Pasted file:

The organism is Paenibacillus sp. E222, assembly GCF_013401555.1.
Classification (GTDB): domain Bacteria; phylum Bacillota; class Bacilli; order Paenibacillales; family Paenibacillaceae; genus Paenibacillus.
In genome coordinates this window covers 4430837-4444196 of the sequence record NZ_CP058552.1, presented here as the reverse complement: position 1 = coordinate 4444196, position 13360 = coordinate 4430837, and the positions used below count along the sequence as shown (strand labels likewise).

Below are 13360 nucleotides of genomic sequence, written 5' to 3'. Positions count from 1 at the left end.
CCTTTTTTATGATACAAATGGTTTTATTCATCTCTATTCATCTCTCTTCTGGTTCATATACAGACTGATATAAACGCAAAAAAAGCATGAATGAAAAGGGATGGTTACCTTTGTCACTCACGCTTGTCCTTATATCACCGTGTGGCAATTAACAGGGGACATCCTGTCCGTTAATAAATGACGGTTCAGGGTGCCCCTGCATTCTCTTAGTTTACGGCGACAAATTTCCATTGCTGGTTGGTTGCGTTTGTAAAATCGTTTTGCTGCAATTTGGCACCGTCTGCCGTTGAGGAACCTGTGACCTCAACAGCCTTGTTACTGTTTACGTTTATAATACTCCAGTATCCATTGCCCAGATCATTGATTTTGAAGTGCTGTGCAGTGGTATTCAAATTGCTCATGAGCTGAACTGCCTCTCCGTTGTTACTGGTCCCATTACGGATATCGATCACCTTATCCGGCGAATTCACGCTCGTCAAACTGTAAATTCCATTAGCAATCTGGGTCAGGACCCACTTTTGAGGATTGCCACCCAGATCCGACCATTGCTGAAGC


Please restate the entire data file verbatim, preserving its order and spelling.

The organism is Paenibacillus sp. E222, assembly GCF_013401555.1.
Classification (GTDB): domain Bacteria; phylum Bacillota; class Bacilli; order Paenibacillales; family Paenibacillaceae; genus Paenibacillus.
In genome coordinates this window covers 4430837-4444196 of the sequence record NZ_CP058552.1, presented here as the reverse complement: position 1 = coordinate 4444196, position 13360 = coordinate 4430837, and the positions used below count along the sequence as shown (strand labels likewise).

Below are 13360 nucleotides of genomic sequence, written 5' to 3'. Positions count from 1 at the left end.
CCTTTTTTATGATACAAATGGTTTTATTCATCTCTATTCATCTCTCTTCTGGTTCATATACAGACTGATATAAACGCAAAAAAAGCATGAATGAAAAGGGATGGTTACCTTTGTCACTCACGCTTGTCCTTATATCACCGTGTGGCAATTAACAGGGGACATCCTGTCCGTTAATAAATGACGGTTCAGGGTGCCCCTGCATTCTCTTAGTTTACGGCGACAAATTTCCATTGCTGGTTGGTTGCGTTTGTAAAATCGTTTTGCTGCAATTTGGCACCGTCTGCCGTTGAGGAACCTGTGACCTCAACAGCCTTGTTACTGTTTACGTTTATAATACTCCAGTATCCATTGCCCAGATCATTGATTTTGAAGTGCTGTGCAGTGGTATTCAAATTGCTCATGAGCTGAACTGCCTCTCCGTTGTTACTGGTCCCATTACGGATATCGATCACCTTATCCGGCGAATTCACGCTCGTCAAACTGTAAATTCCATTAGCAATCTGGGTCAGGACCCACTTTTGAGGATTGCCACCCAGATCCGACCATTGCTGAAGC